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HARD by the gates of hell her dwelling is, There whereas all plagues and harmes abound, Which punish wicked men that walk amiss : It is a darksome delve farre under ground, With thorns and barren brakes environ'd round, That none the same way may out win. Yet many ways to enter may be found, But none to issue forth when one is in ; For discord harder is to end than to begin.
And all within the riven walles were hung With ragged monuments of times fore-past, Of which the sad effects of discord sung: There were rent robes and broken sceptres plac't, Altars defil'd, and holy things defac't, Dishevered spears, and shields ytorne in twaine, Great cittys ransack't, and strong castles ras't, Nations captived, and huge armies slain; Of all which ruines there some reliques did remain.
There was the signe of antique Babylon,
Of fatal Thebes, of Rome that reigned long,
Of sacred Salem, and sad Ilion ;
For memory of which on high there hong
The golden apple (cause of all their wrong),
For which the three faire goddesses did strive :
There also was the name of Nimrod strong;
Of Alexander, and his princes five,
Which shar'd to them the spoils which he had got alive.
And there the reliques of the drunken fray
The which among the Lapithees befell;
And of the bloody feast, which sent away
So many centaurs' drunken souls to hell,
That under great Alcides' fury fell;
And of the dreadful discord which did drive
The noble Argonauts to outrage fell,
That each of life sought other to deprive,
All mindless of the golden fleece which made them
And eke of private persons many moe,
That 'twere too long a work to count them all : Some of sworne friends, that did their faith forgoe;
Some of borne brethren, prov'd unnatural; Some of deare lovers, foes perpetual ;— Witness their broken bands there to be seen, Their girlonds rent, their bowres dispoiled all; The monuments whereof there byding been, As plaine as at the first, when they were fresh and green.
Such was the house within: but all without,
The barren ground was full of wicked weeds
Which she herself had sowen all about,
Now growen great, at first of little seeds,
The seeds of evil words, and factious deedes ;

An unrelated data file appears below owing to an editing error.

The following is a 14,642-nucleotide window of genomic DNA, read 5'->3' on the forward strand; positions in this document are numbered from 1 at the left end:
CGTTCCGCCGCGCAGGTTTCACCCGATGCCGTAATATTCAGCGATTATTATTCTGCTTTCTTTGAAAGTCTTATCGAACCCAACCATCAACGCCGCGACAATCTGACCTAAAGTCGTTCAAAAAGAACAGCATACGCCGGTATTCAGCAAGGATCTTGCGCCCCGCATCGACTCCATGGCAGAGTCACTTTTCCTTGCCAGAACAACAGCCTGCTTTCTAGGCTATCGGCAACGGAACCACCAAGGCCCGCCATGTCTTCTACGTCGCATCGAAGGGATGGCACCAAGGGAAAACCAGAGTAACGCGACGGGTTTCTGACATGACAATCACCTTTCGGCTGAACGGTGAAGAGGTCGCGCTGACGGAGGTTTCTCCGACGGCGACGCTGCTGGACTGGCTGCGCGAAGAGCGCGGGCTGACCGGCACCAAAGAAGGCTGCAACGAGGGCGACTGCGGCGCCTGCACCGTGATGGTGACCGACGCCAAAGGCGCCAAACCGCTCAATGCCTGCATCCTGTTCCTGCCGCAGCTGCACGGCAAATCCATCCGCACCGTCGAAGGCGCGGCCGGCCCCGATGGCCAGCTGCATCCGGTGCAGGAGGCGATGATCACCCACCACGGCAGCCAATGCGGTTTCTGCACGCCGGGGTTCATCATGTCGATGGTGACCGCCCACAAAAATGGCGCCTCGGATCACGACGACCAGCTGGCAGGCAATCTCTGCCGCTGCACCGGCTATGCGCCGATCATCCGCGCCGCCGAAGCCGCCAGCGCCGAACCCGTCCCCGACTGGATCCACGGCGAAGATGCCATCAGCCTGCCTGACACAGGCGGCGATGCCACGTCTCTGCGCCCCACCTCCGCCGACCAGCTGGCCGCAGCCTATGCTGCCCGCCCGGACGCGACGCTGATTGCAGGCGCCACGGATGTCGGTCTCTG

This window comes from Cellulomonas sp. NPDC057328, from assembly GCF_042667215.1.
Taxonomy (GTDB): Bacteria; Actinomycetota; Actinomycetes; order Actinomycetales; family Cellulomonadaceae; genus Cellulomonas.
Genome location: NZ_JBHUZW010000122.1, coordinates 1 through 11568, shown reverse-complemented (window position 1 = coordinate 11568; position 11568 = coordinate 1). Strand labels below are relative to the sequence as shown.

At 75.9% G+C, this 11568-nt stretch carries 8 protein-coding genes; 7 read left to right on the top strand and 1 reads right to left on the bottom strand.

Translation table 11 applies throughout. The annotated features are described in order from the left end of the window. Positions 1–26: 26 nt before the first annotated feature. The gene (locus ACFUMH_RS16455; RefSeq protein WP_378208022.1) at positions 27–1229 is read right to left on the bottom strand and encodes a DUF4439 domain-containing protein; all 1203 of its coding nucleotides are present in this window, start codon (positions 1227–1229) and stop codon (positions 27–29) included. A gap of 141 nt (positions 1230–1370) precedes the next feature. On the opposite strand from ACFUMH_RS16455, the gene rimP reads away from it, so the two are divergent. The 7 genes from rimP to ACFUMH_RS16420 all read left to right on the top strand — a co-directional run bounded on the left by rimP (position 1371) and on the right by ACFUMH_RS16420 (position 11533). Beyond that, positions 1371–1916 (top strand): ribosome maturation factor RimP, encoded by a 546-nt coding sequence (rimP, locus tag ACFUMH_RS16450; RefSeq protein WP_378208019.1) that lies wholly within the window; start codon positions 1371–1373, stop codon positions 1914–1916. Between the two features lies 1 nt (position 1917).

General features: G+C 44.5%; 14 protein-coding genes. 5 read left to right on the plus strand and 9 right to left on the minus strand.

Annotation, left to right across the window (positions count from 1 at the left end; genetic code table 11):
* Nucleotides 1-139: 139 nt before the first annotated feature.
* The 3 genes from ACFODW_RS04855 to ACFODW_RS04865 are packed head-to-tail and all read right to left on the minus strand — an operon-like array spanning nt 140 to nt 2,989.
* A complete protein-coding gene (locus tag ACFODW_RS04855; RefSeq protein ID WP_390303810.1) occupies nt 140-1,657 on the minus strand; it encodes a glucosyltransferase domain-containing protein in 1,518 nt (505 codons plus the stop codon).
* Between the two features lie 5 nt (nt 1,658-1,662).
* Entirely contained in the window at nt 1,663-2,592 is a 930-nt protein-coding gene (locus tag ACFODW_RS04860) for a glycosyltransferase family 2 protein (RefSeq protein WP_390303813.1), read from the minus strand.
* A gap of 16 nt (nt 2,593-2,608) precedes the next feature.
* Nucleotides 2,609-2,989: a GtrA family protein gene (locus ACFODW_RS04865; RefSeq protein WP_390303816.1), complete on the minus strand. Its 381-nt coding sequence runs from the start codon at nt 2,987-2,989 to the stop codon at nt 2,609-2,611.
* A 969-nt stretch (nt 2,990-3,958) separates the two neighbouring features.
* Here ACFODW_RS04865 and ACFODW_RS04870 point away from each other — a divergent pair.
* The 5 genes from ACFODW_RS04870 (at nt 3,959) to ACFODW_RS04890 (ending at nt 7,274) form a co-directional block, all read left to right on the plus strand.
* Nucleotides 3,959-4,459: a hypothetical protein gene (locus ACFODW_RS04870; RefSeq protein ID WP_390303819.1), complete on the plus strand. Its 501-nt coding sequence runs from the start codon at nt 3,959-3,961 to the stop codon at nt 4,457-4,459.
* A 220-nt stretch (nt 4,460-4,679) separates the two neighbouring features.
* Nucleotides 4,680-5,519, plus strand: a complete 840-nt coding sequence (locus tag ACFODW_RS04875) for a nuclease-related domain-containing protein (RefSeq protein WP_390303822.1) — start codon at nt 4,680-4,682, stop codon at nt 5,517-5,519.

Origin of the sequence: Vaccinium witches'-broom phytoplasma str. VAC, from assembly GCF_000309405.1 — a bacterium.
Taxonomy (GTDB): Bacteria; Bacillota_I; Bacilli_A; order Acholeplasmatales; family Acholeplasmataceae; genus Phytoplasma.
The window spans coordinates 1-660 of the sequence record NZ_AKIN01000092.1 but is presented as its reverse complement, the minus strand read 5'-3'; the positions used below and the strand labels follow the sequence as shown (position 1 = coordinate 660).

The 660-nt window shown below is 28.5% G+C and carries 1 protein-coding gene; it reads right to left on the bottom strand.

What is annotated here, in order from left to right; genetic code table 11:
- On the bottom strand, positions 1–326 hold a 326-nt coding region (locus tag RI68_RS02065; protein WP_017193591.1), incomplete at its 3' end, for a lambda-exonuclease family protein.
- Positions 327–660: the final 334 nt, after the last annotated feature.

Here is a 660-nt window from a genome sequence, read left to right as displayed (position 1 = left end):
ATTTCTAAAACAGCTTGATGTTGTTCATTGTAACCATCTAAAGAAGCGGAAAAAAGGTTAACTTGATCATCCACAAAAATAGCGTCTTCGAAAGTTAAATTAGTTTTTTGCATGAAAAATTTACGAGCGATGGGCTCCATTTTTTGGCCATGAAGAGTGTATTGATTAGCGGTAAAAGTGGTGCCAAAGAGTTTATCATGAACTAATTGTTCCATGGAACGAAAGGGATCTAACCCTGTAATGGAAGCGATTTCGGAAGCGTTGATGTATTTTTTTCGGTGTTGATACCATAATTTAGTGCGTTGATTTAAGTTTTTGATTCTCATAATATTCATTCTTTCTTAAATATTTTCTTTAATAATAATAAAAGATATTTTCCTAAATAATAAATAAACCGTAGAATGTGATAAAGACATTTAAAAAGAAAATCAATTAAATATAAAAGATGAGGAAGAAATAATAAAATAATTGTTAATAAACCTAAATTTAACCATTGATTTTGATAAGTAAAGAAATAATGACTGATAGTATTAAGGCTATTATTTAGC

Which when to ripeness due they growen are, Bring forth an infinite increase, that breedes Tumultuous trouble, and contentious jarre, The which must often end in bloodshed and in
YE nymphs of Solyma, begin the song:
To heav'nly themes sublimer strains belong.
The mossy fountains and the sylvan shades,
The dreams of Pindus and th' Aonian maids,
Delight no more. O Thou, my voice inspire,
Who touch'd Isaiah's hallow'd lips with fire!
Rapt into future times, the bard begun :
A virgin shall conceive, a virgin bear a Son!
From Jesse's root behold a Branch arise,
Whose sacred flower with fragrance fills the skies;
Th' ethereal Spirit o'er its leaves shall move,
And on its top descends the mystic Dove.
Ye heavens, from high the dewy nectar pour,
And in soft silence shed the kindly shower;
The sick and weak the healing Plant shall aid,
From storms a shelter, and from heat a shade.
All crimes shall cease, and ancient frauds shall
Returning justice lift aloft her scale;
Peace o'er the world her olive-wand extend,
And white-robed Innocence from heaven descend.
Swift fly the years, and rise th' expected morn ;
Oh, spring to light! auspicious Babe, be born!
See, Nature hastes her earliest wreaths to bring,
With all th' incense of the breathing spring;
See lofty Lebanon his head advance ;
See nodding forests on the mountains dance;
See spicy clouds from lowly Sharon rise,
And Carmel's flow'ry top perfume the skies!
Hark! a glad voice the lonely desert cheers:
Prepare the way! a God, a God appears!
A God! a God! the vocal hills reply;
The rocks proclaim th' approaching Deity.
Lo, earth receives Him from the bending skies;
Sink down, ye mountains; and, ye valleys, rise;
With heads declin'd, ye cedars, homage pay;
Be smooth, ye rocks; ye rapid floods, give way
The Saviour comes, by ancient bards foretold;
Hear him, ye deaf; and all ye blind, behold!
He from thick films shall
the visual ray,
And on the sightless eyeball pour the day;
'Tis He th' obstructed paths of sound shall clear,
And bid new music charm th' unfolding ear;
The dumb shall sing, the lame his crutch forego,
And leap exulting like the bounding roe:
No sigh, no murmur, the wide world shall hear;
From every face He wipes off every tear.
In adamantine chains shall Death be bound,
And hell's grim tyrant feel th' eternal wound.
As the good shepherd tends his fleecy care,
Seeks freshest pasture, and the purest air;
Explores the lost, the wand'ring sheep directs,
By day o'ersees them, and by night protects;
The tender lambs he raises in his arms,
Feeds from his hand, and in his bosom warms—
Thus shall mankind His guardian care engage,
The promis'd Father of the future age.
No more shall nation against nation rise,
Nor ardent warriors meet with hateful eyes,
Nor fields with gleaming steel be cover'd o'er,
The brazen trumpets kindle rage no more;
But useless lances into scythes shall bend,
And the broad falchion in a ploughshare end:
Then palaces shall rise; the joyful son
Shall finish what his short-liv'd sire begun;
Their vines a shadow to their race shall yield,
And the same hand that sow'd shall reap the field.
The swain in barren deserts with surprise
Sees lilies spring, and sudden verdure rise;
And starts, amidst the thirsty wilds, to hear
New falls of water murmuring in his ear.
THE SPELL OF POETRY.
I BROKE the spell that held me long,
The dear, dear witchery of song.
I said, the poet's idle lore
Shall waste my prime of years no more;
For poetry, though heavenly born,
Consorts with poverty and scorn.
I broke the spell-nor deemed its power
Could fetter me another hour.